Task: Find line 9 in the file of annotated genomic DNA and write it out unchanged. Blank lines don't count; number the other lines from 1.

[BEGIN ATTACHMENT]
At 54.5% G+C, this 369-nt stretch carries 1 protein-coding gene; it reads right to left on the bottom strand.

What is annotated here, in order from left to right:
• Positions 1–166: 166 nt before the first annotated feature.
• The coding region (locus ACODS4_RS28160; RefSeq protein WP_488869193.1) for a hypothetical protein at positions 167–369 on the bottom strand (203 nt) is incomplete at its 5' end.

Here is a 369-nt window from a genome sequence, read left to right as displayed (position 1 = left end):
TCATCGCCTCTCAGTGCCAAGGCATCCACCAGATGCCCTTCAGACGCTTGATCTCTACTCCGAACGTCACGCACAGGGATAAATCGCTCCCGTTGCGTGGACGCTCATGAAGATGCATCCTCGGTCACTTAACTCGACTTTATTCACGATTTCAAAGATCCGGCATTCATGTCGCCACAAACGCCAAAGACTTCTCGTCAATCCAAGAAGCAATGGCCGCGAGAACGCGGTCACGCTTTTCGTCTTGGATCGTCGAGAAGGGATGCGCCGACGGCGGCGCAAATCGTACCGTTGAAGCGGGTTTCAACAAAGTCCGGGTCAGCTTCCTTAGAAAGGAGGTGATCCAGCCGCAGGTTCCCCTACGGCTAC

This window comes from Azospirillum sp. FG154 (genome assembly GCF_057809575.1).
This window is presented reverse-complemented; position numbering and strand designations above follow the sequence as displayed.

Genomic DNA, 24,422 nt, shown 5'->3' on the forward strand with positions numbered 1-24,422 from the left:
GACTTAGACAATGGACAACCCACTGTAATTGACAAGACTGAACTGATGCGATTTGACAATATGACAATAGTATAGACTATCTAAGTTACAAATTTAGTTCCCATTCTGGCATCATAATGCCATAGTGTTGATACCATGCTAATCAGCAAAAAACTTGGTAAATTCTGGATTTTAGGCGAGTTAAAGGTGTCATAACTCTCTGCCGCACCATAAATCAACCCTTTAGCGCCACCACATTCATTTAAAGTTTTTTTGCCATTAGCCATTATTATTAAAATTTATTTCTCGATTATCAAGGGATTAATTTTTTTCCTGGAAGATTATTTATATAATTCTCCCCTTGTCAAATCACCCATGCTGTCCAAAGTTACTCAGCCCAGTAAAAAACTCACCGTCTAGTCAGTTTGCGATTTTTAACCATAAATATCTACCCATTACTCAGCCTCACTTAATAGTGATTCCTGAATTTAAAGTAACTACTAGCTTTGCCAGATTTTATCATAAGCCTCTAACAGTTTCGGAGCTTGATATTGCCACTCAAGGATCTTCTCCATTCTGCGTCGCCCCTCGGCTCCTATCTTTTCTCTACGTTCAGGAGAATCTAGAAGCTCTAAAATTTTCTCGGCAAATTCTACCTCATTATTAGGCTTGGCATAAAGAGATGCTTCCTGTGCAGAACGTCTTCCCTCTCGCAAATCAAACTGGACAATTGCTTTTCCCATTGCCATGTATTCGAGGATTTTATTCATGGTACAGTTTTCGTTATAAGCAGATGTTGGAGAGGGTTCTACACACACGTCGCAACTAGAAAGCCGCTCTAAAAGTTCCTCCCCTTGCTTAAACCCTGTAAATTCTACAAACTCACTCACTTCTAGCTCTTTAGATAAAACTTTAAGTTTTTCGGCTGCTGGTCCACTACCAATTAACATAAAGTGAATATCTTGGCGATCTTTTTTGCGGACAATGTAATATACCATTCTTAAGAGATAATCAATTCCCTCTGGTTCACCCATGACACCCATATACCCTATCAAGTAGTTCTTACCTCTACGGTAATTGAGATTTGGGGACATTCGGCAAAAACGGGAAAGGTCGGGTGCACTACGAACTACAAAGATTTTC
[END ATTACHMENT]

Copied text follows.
Genomic DNA, 24,422 nt, shown 5'->3' on the forward strand with positions numbered 1-24,422 from the left: